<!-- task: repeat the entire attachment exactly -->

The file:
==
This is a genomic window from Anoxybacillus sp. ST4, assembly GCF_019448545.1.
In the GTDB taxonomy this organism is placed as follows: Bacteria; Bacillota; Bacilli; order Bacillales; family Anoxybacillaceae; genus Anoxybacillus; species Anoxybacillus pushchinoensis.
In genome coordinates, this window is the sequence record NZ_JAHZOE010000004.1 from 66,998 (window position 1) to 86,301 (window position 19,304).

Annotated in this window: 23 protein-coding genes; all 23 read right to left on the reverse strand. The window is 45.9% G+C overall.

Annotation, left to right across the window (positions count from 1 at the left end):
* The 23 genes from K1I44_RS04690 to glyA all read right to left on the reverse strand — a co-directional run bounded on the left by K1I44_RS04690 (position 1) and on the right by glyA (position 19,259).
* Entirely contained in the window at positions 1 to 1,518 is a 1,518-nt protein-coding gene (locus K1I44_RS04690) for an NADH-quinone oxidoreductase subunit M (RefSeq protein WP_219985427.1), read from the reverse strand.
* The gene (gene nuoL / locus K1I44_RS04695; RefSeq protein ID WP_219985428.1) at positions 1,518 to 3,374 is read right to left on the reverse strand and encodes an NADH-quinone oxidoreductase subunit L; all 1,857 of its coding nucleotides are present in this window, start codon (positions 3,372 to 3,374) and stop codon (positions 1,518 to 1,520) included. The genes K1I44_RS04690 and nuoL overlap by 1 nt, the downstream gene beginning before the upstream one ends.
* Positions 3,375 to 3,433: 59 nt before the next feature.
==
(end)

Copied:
This is a genomic window from Anoxybacillus sp. ST4, assembly GCF_019448545.1.
In the GTDB taxonomy this organism is placed as follows: Bacteria; Bacillota; Bacilli; order Bacillales; family Anoxybacillaceae; genus Anoxybacillus; species Anoxybacillus pushchinoensis.
In genome coordinates, this window is the sequence record NZ_JAHZOE010000004.1 from 66,998 (window position 1) to 86,301 (window position 19,304).

Annotated in this window: 23 protein-coding genes; all 23 read right to left on the reverse strand. The window is 45.9% G+C overall.

Annotation, left to right across the window (positions count from 1 at the left end):
* The 23 genes from K1I44_RS04690 to glyA all read right to left on the reverse strand — a co-directional run bounded on the left by K1I44_RS04690 (position 1) and on the right by glyA (position 19,259).
* Entirely contained in the window at positions 1 to 1,518 is a 1,518-nt protein-coding gene (locus K1I44_RS04690) for an NADH-quinone oxidoreductase subunit M (RefSeq protein WP_219985427.1), read from the reverse strand.
* The gene (gene nuoL / locus K1I44_RS04695; RefSeq protein ID WP_219985428.1) at positions 1,518 to 3,374 is read right to left on the reverse strand and encodes an NADH-quinone oxidoreductase subunit L; all 1,857 of its coding nucleotides are present in this window, start codon (positions 3,372 to 3,374) and stop codon (positions 1,518 to 1,520) included. The genes K1I44_RS04690 and nuoL overlap by 1 nt, the downstream gene beginning before the upstream one ends.
* Positions 3,375 to 3,433: 59 nt before the next feature.